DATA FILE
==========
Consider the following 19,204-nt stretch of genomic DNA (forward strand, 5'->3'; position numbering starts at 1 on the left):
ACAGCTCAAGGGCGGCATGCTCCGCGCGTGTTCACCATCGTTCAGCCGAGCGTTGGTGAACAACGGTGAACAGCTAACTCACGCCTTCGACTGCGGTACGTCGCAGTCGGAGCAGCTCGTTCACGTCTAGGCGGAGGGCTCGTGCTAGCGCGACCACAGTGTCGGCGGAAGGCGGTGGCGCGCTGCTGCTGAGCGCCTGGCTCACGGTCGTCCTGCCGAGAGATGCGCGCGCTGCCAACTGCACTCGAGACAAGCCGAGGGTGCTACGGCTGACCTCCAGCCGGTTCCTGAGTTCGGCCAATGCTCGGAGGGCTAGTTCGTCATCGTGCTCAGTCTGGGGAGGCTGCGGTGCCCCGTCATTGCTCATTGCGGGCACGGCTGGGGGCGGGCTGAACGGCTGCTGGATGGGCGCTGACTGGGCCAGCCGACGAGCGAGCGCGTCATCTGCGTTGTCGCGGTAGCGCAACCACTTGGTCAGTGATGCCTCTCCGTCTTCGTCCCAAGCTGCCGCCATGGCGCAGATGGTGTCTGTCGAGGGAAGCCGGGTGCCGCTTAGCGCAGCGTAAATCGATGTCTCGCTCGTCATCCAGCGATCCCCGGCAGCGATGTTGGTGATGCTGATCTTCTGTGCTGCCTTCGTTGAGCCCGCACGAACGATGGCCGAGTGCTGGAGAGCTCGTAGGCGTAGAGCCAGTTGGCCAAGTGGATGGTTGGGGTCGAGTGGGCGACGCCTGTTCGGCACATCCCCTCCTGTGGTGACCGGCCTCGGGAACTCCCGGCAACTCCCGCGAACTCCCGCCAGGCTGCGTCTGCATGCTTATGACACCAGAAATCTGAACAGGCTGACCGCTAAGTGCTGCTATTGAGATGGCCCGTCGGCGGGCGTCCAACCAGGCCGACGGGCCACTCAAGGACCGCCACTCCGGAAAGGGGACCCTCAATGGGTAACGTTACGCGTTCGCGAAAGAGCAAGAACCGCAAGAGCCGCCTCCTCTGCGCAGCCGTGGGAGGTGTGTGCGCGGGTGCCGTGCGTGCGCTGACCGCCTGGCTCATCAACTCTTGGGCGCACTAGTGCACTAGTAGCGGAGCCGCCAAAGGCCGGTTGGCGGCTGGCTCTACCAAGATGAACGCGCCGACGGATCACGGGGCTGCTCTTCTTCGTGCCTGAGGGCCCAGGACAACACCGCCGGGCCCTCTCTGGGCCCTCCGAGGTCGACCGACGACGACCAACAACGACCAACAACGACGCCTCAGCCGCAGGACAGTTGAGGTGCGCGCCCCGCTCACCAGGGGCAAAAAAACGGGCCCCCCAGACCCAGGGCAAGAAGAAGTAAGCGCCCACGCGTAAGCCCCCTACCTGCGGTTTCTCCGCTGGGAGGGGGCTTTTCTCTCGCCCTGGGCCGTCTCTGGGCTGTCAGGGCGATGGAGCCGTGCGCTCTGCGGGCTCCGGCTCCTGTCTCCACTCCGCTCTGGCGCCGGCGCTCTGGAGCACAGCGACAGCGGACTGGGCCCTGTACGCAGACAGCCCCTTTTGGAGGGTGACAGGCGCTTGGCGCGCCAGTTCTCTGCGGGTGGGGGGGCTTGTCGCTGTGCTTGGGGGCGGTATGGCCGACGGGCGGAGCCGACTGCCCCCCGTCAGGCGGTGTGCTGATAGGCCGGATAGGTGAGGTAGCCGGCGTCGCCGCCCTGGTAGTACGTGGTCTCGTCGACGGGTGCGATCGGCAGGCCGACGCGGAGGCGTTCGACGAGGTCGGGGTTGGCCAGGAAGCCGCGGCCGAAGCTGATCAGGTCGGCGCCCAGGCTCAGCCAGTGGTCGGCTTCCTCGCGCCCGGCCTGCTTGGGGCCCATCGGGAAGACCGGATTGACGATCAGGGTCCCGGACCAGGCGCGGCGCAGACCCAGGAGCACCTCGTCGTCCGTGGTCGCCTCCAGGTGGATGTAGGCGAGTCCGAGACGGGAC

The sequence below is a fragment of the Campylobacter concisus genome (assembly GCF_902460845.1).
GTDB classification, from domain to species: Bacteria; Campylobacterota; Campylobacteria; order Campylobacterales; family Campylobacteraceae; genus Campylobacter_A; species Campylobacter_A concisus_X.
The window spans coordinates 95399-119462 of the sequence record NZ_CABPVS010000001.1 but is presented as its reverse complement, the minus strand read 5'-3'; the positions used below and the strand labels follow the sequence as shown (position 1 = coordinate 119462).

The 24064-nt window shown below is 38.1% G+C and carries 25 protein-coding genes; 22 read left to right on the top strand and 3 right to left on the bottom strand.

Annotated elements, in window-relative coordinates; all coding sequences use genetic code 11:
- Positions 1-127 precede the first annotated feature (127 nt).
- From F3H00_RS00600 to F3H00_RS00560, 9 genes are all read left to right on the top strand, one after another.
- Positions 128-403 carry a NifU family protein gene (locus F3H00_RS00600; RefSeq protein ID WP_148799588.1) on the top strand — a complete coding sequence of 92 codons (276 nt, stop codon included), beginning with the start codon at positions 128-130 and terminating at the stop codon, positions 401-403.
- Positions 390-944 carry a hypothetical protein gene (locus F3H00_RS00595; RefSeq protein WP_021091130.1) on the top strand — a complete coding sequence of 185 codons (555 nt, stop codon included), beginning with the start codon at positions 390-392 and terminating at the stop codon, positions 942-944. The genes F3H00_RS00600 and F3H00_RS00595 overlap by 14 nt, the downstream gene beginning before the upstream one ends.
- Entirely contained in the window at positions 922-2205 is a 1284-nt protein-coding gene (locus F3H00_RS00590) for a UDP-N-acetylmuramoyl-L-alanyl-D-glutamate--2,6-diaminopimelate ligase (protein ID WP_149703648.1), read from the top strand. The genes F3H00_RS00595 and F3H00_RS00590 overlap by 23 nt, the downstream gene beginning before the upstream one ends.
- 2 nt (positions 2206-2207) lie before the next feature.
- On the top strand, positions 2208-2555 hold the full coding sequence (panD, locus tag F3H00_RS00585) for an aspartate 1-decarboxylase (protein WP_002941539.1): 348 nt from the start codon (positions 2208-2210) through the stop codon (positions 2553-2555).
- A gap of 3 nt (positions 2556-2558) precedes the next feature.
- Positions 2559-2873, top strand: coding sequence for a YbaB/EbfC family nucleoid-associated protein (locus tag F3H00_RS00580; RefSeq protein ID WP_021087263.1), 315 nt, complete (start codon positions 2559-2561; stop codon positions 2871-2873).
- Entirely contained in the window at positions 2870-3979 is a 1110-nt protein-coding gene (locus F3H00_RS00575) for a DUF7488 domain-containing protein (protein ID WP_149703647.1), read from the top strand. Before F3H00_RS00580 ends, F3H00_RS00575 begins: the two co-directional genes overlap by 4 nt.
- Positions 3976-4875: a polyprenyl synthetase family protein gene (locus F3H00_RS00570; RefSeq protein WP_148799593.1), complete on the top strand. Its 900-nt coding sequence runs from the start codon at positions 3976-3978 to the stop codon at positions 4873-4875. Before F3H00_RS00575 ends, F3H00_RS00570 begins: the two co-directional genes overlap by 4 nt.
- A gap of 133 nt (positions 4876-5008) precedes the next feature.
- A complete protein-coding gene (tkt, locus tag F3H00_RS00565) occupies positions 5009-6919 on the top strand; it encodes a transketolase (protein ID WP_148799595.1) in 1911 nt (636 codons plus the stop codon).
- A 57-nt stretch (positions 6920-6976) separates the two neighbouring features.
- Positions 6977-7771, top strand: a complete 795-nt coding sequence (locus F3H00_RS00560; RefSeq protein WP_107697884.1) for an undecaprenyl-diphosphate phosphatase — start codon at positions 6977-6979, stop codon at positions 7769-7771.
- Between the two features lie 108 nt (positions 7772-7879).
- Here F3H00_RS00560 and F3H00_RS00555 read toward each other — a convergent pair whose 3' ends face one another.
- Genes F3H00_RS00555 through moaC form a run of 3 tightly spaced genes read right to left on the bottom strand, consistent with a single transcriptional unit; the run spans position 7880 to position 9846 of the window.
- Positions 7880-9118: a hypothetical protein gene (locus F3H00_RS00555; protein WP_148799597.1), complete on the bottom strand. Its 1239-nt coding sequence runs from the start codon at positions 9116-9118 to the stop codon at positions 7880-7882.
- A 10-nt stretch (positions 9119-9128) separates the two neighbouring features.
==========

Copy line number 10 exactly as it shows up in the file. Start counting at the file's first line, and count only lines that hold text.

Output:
- Positions 128-403 carry a NifU family protein gene (locus F3H00_RS00600; RefSeq protein ID WP_148799588.1) on the top strand — a complete coding sequence of 92 codons (276 nt, stop codon included), beginning with the start codon at positions 128-130 and terminating at the stop codon, positions 401-403.